Sunday, March 24, 2019

REVIEWS 3.24.2019

ZULU (2013) Orlando Bloom and Forest Whitaker in a brutally violent cop drama set in South Africa where the rule of law is sparsely applied in the cities and nonexistent out in the boonies. This has everything you want and need in a good policier. Corruption, justice denied and two broken cops looking to make at least one thing right. Wish it had subtitles though. That Afrikaans accent is unforgiving.

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MYSTERY ROAD is an Aussie crime TV series based off the excellent movie of a few years ago. Aaron Pederson returns as a detective sent out to the wall-to-wall f***-all of the Outback to solve the mystery of a strange disappearance. He's joined by local sheriff Judy Davis. Pederson is terrific as always. He's fast becoming a favorite for his various roles in crime and action stories set in Oz. Especially his role in the JACK IRISH series. And Judy Davis is always fun with her brittle charm and trademark smirk. My only quibble with this first season is that it needed a secondary crime sub-plot to pick up the pace and provide a bit more depth to the environment.

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HAPPY EASTER (1984) Energetic serial adulterer Belmondo picks up a teen-aged Sophie Marceau at the airport when his wife is out of town for Easter weekend. When the wife arrives home unexpectedly, Belmondo makes up a preposterous series of lies centered on Sophie being his daughter from a previous relationship. But the poor dope has to keep all those fibs in the air for two days when his wife insists that Sophie spend the weekend with them. VERY funny nonsense ensues with his wife and "daughter" playing him to the point of psychosis. Even translated, Belmondo's over-elaborate lies are hysterical and his comic timing broad but effective. And, being a JPB movie, there's a few great car stunts directed by Remy Julliene with Belmondo behind the wheel for all of them.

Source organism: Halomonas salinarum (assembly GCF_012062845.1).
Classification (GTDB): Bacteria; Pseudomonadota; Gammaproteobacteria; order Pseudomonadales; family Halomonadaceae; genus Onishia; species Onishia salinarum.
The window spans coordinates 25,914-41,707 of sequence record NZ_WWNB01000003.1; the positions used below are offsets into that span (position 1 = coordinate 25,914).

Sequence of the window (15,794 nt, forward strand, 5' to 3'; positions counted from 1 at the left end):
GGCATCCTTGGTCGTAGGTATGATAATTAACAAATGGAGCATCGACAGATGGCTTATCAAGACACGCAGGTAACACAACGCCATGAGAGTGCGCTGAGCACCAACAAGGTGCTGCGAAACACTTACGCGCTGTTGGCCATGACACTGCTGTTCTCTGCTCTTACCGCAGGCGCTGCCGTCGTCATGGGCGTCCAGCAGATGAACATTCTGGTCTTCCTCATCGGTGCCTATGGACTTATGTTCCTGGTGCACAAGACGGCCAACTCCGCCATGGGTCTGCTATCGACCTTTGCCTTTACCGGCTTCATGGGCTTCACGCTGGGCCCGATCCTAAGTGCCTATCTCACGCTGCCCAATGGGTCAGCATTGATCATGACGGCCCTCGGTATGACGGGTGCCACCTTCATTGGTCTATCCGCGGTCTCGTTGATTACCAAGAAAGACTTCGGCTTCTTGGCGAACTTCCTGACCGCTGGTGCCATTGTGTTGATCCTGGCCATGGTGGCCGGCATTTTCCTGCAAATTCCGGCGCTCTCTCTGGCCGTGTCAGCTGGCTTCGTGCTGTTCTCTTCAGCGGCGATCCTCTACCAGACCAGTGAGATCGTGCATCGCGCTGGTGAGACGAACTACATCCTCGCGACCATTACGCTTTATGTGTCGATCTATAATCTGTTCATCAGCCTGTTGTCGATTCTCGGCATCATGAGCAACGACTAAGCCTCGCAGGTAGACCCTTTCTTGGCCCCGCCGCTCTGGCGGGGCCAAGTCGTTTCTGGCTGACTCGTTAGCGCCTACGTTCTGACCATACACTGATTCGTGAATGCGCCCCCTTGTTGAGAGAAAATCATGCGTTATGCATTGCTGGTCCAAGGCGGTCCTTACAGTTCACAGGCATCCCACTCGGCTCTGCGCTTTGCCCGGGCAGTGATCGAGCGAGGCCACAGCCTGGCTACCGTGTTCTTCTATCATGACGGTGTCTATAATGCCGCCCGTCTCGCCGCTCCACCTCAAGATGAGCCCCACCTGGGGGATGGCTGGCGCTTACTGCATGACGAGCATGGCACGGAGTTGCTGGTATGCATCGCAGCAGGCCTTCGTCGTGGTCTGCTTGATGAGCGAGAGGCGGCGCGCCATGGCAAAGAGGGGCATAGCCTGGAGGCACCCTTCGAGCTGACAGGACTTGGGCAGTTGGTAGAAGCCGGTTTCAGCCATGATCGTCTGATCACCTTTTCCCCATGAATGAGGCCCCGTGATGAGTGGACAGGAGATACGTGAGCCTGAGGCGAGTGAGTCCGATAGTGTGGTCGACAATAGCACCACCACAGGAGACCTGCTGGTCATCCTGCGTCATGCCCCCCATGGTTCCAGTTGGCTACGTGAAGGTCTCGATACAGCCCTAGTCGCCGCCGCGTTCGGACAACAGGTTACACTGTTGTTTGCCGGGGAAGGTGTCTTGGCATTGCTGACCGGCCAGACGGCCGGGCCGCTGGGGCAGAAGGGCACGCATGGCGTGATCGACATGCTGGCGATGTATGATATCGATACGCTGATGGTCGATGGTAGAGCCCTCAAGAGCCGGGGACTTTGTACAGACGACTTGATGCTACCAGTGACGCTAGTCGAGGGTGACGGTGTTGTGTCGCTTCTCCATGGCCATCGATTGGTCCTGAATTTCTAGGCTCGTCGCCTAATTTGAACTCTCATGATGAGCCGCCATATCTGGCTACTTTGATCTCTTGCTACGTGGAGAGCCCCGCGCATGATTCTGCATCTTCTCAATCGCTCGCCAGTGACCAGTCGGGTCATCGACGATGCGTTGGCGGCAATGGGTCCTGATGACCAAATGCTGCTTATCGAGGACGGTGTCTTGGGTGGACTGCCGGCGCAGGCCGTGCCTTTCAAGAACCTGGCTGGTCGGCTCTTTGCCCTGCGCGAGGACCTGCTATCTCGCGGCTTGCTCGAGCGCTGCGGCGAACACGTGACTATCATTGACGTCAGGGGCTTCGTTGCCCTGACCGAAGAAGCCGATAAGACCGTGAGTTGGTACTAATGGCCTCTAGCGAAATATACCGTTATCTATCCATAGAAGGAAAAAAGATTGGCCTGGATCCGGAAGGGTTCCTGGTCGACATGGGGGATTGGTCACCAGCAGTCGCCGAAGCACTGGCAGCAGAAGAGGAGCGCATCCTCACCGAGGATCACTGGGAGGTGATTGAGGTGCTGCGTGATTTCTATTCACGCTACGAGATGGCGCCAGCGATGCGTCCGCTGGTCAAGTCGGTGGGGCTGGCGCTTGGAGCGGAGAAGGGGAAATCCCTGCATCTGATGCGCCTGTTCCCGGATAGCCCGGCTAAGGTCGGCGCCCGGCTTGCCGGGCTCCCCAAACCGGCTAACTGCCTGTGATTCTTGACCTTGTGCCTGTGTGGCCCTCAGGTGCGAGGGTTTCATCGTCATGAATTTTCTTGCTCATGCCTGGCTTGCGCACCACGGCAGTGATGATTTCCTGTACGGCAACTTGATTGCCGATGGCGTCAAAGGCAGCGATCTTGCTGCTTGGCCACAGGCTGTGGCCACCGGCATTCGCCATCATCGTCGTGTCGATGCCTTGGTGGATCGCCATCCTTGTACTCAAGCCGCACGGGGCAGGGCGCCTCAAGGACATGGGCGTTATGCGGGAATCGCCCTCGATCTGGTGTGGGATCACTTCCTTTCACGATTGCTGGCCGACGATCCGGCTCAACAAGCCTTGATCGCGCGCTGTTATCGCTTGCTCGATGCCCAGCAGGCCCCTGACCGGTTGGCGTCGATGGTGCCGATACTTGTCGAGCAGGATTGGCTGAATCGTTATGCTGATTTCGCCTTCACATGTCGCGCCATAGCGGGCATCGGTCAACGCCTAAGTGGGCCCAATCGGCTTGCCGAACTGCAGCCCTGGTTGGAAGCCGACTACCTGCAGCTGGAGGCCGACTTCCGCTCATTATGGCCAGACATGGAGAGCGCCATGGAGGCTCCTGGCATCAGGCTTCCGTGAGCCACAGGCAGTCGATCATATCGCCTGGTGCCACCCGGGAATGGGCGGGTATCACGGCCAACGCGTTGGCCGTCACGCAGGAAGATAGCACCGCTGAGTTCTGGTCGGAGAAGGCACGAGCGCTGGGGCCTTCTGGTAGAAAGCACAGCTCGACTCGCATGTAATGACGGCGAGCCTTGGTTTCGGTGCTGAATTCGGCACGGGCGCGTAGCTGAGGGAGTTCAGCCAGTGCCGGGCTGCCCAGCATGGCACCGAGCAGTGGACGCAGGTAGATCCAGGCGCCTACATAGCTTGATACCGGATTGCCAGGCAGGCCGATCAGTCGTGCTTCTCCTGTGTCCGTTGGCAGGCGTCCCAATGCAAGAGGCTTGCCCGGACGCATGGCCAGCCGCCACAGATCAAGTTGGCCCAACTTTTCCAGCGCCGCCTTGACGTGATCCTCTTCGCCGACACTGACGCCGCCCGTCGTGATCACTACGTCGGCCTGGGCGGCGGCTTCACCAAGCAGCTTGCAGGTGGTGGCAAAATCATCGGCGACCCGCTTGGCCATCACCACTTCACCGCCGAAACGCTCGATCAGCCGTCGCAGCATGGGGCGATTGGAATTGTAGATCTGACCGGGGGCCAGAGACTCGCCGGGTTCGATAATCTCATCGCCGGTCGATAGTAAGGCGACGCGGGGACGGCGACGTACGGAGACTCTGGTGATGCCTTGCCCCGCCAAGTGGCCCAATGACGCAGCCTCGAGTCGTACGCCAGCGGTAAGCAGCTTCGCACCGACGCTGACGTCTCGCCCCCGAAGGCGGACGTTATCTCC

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STANDOFF AT SPARROW CREEK (2018) This one makes me wish I HAD picked a Jenifer Aniston movie. An ambush at a police funeral has the local militia scrambling to uncover which one of them is guilty in order to clear the rest of them of murder charges. Could have been the start of a brutal action movie. Instead it's a gab-fest of characters all speaking in the same voice in an alternate reality where no one reacts as a normal human being would. Zero suspense. Zero humor. Zero humanity. What the movie IS populated with is loads of faux drama, painful exposition, contrivances, contradictions and coincidences. It has one good line that I'm convinced was lifted from somewhere else.

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STATE AND MAIN (2000) David Mamet wrote and directed this clever comedy about a Hollywood film crew arriving at a small town in Vermont. The question throughout the film is, who will corrupt who? Mamet manages to balance a cynical look at movie business politics and a truly sweet romance story. Alec Baldwin, Sara Jessica Parker, William H. Macy, Phillip Seymour Hoffman and Rebecca Pidgeon lead a great cast in an often laugh-out-loud series of vignettes that tie together to tell a greater story of deceit, lies, compromise and corruption.

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THE ONE THAT GOT AWAY (1957) Hardy Kruger is terrific in the lead of this POW flick in the true story of Franz Von Werra, a captured Luftwaffe pilot who was the only German prisoner to successfully escape the English and return to the Reich. Well-done "boys own adventure" approach to the story with lots of suspenseful moments. Werra's crossing of the St. Lawrence River in the dead of winter is particularly harrowing.

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ANTHONY ZIMMER (2005) Sophie Marceau is on the run as the authorities close in on her mysterious drug lord husband. She picks out a random patsy to act as a stand-in and target for the cops and the mafiya thugs hunting for hubby. But that's just the start of this stylish thriller loaded with one turn, twist and reversal after another. Often reminiscent of classic Hitchcock, a tone that's helped along by a very Bernard Herrmanesque score. Once again, that Gallic moral ambivalence at the heart of the movie makes this kind of story click.